December 14: Little Rock

lr-central-frontFor many of us, Little Rock was a much anticipated destination. We had grown up hearing about the Little Rock Nine, and the image of Elizabeth Eckford, the 15-year-old in the crisply starched white dress with black gingham trim, hounded by screaming mobs as she attempted to make her way into Little Rock Central High, was iconic.  Our plan for the day was to tour the school and then meet with two of the LR 9: Minniejean Brown Trickey and Thelma Mothershed Wair.

The school itself is an imposing structure: built in 1927, it was celebrated at the time as the most beautiful high school in the nation. The attempt to integrate Central High 30 years later resulted in an internationally televised showdown between the national government and the state of Arkansas- a showdown that twice involved the national guard.




Though it still operates as a public high school, Little Rock Central High has been turned into a national historic site.  To accomplish this dual function, tours are timed during classes to minimize disruption.  Our guide walked us down the same path that the nine had taken the day they finally gained admission to the school. Inside the school itself, we walked the hallways, viewed the stairways where, as our guide explained, harrassment of the LR nine was most common, and stopped in the cafeteria, where a 15 year old Minniejean Brown spilled chili on a white boy who was harrassing her.

We then met with Ms. Brown Trickey, who shared her experiences and her views on contemporary race relations. Many of us were struck by the toll that the abusive treatment of the Nine took on her. We think often about the lives that were lost during the Civil Rights movement; less often about those who suffered at the hands of white supremacists but survived.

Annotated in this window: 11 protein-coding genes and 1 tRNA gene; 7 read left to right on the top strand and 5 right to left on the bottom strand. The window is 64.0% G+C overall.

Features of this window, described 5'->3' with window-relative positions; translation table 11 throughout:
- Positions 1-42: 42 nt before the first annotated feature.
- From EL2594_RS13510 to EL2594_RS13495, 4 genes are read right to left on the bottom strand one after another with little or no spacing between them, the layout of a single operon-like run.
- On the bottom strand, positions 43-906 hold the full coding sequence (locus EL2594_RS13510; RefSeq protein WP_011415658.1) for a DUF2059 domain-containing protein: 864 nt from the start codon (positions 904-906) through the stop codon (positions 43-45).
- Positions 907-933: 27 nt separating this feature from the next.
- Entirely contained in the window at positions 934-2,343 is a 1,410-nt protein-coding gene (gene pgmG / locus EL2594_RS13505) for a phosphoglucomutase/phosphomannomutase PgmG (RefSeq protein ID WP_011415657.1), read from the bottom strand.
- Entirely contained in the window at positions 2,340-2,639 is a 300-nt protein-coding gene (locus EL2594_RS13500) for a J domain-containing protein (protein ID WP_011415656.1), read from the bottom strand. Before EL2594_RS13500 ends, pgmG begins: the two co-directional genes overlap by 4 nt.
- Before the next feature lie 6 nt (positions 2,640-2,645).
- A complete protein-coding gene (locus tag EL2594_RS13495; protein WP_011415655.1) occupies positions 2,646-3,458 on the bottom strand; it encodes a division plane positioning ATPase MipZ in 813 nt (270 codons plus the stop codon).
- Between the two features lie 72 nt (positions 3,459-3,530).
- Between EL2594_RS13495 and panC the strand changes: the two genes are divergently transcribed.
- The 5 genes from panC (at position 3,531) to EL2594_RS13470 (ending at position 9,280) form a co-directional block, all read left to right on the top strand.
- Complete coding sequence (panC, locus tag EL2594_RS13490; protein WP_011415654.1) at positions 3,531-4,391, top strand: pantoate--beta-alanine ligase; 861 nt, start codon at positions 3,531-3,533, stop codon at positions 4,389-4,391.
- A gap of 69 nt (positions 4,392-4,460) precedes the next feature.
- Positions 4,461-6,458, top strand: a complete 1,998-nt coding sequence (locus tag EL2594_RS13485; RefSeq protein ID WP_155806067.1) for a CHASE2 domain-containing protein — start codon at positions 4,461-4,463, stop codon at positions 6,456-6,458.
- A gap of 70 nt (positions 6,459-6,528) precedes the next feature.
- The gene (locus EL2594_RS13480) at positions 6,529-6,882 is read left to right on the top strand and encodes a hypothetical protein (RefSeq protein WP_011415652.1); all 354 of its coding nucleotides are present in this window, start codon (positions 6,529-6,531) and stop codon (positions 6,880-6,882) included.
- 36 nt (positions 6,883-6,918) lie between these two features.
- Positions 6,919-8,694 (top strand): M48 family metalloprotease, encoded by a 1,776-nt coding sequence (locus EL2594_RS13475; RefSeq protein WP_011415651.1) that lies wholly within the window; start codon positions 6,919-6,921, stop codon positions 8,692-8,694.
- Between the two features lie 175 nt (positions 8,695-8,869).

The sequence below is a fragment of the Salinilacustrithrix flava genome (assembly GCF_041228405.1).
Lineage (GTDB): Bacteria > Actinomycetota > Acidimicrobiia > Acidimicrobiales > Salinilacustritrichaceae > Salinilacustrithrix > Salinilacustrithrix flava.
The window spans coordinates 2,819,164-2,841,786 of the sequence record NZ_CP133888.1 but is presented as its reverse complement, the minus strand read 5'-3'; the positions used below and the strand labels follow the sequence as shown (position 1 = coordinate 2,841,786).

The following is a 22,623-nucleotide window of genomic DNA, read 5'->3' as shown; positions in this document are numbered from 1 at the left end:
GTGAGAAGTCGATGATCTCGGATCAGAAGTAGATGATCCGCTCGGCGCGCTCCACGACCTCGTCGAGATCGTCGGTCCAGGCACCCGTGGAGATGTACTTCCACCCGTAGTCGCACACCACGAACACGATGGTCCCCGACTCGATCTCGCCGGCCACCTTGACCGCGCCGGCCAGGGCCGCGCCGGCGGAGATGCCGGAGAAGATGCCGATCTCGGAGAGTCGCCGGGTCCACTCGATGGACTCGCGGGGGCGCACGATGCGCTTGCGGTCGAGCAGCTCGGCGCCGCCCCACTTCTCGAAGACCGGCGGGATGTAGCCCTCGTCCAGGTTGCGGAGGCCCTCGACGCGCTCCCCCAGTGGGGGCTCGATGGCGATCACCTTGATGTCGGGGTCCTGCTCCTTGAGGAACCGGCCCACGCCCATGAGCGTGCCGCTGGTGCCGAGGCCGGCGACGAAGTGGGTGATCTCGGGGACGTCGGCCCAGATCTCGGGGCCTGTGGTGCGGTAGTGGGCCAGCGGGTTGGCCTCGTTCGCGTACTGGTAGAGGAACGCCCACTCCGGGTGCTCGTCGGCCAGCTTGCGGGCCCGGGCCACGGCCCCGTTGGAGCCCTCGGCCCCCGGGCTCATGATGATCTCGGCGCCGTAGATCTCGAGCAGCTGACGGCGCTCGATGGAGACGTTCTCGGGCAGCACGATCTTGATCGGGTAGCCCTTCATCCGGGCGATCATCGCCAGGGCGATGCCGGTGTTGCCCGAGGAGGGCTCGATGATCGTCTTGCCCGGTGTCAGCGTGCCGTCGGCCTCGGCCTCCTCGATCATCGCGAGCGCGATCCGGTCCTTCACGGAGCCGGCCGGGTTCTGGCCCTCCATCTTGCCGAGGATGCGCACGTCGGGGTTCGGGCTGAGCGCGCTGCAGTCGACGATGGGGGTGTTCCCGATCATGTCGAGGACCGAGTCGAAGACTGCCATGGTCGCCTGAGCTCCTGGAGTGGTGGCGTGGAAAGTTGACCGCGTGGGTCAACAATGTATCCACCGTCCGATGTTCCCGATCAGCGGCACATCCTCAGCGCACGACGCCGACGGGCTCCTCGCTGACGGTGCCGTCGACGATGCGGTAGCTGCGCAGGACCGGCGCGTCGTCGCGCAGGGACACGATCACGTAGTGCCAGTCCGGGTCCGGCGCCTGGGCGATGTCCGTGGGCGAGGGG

We also met with Ms. Mothershed Wair, who entered Central High with a heart condition.  Ms. Wair described her decision to enter Central and the discrimination she experienced at times at the hands of her teachers.








After our meetings we proceeded to the grounds of the state Capitol, where statues commemorate the Little Rock Nine.








Student Responses


The Little Rock Nine! I can’t even believe it. When we walked to the high school, I had another moment in which I was inside a history book. I have seen the image of Central High School so many times, and it definitely was an impressive sight. The school was massive. In 1957, there were 1900 white students at Central and they only let in nine African Americans. This is shocking but apparently the school is built for 3000! It’s hard to understand the fear and hatred that the people felt toward blacks, especially towards children. All they wanted to do was get an education. In the play by Spirit Trickey, she writes about how her mother once saw a dump truck come by her school and empty books on the grass. These books are the books that are passed down from whites schools. Outdated, pages ripped, and covered with insults, I am so impressed by the students who still learned and went on to higher education. An example of another atrocity was how the school was funded. In today’s money, it would have taken $17 million dollars to build Central High School. The school district told blacks to build their own school. So while their tax money already contributed to the construction of Central, they had to fundraise for their own school. Wow. I enjoyed the tour of Central. The hardest thing to really wrap my head around was the bullying. Of course it happened, and of course it was ugly and cruel. But the size of the school really hit home. Those students walked alone the majority of the time, all around those huge hallways. They were tormented day in and day out. I don’t know how they survived.

Many things surprised me about Minniejean Brown Trickey.  I used to think people like Ms. Brown Trickey survived on pure strength, but I am not sure if that is true anymore.  She has not reconciled with how she was treated.  I can’t blame her. American democracy failed her fifty years ago, and still fails many African-Americans.

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